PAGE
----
Landscape design for a high-end property in Hamilton, Brisbane, with distinct lifestyle zones.
We designed the landscape for an amazing multi-million dollar high-end property in Hamilton, Brisbane, with great results for the family who required distinct lifestyle zones. For each zone, we created a specialised planting solution that fulfilled the conditions of the each mini-environment, but also worked well together to provide a modern, cohesive look for this impressive property.
With amazing views of the Brisbane river, the rooftop was a space that the family wanted to enjoy, surrounded by greenery. The appropriate plantings need to cope with the reflective light and heat in the soil and root system, as well as little irrigation. Rendered blockwork is a heat-sink that absorbs heat from the sun during the day, and releases heat slowly during the night.
We chose adaptive succulents and desert/cactus planting in planter boxes due to heat in soil/root system. These were planted in low, wide pots to keep unhindered views of the Brisbane River and city line - a softening element to the overpowering paved surface. We used pots in a contrasting colour to punctuate as a soft focal point.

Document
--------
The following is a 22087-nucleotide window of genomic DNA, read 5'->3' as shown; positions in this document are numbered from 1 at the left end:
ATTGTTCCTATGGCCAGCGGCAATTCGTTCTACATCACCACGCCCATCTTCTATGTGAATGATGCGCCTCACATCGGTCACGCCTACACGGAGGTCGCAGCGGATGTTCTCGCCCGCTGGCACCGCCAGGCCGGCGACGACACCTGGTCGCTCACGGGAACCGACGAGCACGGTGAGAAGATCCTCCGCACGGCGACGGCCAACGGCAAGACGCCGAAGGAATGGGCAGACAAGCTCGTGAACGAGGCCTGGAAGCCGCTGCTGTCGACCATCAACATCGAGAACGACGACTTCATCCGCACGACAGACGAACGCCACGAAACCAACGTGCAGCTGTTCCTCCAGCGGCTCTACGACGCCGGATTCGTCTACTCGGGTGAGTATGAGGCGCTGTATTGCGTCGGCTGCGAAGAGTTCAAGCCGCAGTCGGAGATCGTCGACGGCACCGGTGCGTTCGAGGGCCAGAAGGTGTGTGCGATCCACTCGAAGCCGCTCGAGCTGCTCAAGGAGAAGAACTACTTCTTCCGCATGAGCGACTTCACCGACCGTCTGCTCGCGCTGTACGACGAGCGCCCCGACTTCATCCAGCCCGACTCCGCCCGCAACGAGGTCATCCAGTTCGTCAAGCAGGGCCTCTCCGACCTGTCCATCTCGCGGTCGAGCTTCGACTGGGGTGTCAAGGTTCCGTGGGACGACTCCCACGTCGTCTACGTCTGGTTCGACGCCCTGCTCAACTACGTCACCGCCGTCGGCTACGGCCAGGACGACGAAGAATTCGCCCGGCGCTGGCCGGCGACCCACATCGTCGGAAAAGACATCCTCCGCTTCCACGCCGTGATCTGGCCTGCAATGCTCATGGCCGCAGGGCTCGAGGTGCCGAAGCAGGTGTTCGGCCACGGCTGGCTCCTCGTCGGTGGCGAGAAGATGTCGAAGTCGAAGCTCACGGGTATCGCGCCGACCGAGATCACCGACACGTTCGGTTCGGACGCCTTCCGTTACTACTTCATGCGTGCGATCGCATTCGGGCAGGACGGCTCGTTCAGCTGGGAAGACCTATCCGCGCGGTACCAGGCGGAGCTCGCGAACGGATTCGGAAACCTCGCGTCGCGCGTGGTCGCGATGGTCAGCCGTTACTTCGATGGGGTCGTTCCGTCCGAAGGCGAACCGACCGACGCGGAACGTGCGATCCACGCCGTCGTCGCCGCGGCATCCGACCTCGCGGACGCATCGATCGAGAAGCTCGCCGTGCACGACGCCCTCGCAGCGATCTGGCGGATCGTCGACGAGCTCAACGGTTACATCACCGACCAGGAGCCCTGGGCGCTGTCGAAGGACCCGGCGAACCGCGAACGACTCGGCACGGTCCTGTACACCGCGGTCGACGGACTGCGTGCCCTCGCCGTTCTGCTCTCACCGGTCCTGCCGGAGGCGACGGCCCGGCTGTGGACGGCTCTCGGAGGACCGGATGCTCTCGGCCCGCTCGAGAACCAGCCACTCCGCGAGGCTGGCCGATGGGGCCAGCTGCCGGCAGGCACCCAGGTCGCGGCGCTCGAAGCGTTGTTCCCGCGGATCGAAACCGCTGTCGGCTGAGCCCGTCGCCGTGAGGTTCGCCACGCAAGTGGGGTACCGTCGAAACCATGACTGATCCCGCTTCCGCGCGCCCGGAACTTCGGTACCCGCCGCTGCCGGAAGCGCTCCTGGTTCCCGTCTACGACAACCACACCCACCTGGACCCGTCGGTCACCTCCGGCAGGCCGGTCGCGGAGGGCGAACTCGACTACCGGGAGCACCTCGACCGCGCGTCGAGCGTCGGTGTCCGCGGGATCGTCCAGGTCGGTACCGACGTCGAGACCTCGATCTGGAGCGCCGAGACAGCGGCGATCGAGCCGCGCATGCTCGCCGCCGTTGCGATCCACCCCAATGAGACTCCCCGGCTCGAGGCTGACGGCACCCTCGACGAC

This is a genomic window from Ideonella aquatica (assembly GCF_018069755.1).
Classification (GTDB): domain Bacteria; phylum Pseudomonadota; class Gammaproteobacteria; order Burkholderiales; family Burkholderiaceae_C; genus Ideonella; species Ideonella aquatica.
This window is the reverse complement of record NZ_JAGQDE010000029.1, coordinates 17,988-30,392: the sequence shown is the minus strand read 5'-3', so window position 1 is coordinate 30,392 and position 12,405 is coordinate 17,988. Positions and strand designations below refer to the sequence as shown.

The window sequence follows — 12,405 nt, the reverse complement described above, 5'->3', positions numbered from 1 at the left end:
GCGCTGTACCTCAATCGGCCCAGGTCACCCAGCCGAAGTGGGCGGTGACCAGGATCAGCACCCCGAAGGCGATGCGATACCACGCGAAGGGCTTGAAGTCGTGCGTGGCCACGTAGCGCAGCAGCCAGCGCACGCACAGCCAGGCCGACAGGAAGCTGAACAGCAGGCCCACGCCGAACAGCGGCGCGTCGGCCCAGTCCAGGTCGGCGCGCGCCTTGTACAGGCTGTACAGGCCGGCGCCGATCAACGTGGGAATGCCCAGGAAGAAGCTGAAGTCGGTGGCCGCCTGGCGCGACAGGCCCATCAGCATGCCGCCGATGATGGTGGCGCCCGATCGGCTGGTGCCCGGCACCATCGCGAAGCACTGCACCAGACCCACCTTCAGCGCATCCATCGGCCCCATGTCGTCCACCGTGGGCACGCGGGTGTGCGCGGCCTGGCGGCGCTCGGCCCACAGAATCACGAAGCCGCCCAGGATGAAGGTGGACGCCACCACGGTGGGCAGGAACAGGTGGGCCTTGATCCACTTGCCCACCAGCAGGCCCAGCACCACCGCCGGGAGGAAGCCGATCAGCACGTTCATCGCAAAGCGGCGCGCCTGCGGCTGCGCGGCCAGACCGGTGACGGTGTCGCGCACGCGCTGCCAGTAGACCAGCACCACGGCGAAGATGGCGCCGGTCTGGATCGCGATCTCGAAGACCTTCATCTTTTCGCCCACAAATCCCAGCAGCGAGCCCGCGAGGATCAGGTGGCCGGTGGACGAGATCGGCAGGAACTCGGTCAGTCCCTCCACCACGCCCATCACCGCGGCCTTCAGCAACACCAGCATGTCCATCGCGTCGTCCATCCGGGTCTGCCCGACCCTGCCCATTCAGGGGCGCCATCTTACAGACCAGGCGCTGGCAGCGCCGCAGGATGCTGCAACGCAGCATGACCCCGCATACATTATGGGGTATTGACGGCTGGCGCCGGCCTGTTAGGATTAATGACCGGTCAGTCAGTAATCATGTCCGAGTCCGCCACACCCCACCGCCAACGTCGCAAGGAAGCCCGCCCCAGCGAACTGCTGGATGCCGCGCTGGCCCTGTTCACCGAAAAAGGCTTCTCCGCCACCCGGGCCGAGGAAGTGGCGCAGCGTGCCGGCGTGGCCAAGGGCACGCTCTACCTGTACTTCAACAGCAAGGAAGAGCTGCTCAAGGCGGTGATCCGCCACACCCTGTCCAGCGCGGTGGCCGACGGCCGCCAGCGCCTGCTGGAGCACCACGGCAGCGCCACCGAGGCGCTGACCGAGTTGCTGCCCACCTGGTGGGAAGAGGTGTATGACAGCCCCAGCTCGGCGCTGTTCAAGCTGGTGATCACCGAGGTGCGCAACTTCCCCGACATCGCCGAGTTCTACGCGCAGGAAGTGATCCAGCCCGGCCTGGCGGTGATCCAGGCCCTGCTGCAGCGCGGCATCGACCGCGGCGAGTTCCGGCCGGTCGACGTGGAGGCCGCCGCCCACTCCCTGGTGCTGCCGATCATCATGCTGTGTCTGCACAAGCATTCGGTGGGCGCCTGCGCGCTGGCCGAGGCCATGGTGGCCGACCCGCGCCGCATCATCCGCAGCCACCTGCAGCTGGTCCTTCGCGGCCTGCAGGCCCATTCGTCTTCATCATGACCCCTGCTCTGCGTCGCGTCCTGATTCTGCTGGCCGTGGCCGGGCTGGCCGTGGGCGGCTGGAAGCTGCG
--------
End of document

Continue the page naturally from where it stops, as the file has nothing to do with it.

Planter box planting
We created lush screen planting in planters in shaded areas and around the pool.
Narrow deep planting zone
The focus of this area of the garden are the bespoke, laser-cut corten steel screens - a welcome visual break from the long, high rendered wall.
These screens were custom-designed and made for the client, then attached to the wall. We created a gap between the wall and screen to provide shadow. This accentuates the screen pattern and as the sun and lighting changes during day and night, the screen pattern is dynamic, always changing.
We created a deep planting zone in a 300mm wide garden, adjacent to the 6 foot block retaining wall. The tall plantings were chosen to soften the long, high wall, with lower plantings under the screens.
The corten steel screens were repeated around the pool border to great effect.
In-ground shallow soiled zone
The first impression of a home is important, but the footpath/council verge for this property provided less than optimal growing conditions:
- a shallow soiled zone - there were mere centimetres of soil - meant no soil to grow deep roots.
- a rock substrate meant no water penetration or absorption.
- a southern aspect meant no sun to advance growth.
We chose hardy, adaptive plants including fleshy succulents and grasses, to create a lush feel to the front of the building.
If you are interested in talking through the particular requirements of your residential project, please feel free to get in contact.